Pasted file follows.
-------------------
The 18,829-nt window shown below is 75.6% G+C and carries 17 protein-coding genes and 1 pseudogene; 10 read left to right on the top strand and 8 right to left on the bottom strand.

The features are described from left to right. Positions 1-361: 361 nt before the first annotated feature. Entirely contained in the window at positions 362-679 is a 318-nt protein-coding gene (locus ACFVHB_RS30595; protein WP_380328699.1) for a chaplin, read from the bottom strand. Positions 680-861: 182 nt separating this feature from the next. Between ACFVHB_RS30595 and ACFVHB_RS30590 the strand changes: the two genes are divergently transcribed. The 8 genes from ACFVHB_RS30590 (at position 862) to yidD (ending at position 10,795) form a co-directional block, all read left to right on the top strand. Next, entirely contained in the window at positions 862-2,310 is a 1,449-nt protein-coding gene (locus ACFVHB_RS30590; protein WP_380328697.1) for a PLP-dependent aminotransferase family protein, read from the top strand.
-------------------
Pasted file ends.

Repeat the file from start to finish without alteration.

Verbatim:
The 18,829-nt window shown below is 75.6% G+C and carries 17 protein-coding genes and 1 pseudogene; 10 read left to right on the top strand and 8 right to left on the bottom strand.

The features are described from left to right. Positions 1-361: 361 nt before the first annotated feature. Entirely contained in the window at positions 362-679 is a 318-nt protein-coding gene (locus ACFVHB_RS30595; protein WP_380328699.1) for a chaplin, read from the bottom strand. Positions 680-861: 182 nt separating this feature from the next. Between ACFVHB_RS30595 and ACFVHB_RS30590 the strand changes: the two genes are divergently transcribed. The 8 genes from ACFVHB_RS30590 (at position 862) to yidD (ending at position 10,795) form a co-directional block, all read left to right on the top strand. Next, entirely contained in the window at positions 862-2,310 is a 1,449-nt protein-coding gene (locus ACFVHB_RS30590; protein WP_380328697.1) for a PLP-dependent aminotransferase family protein, read from the top strand.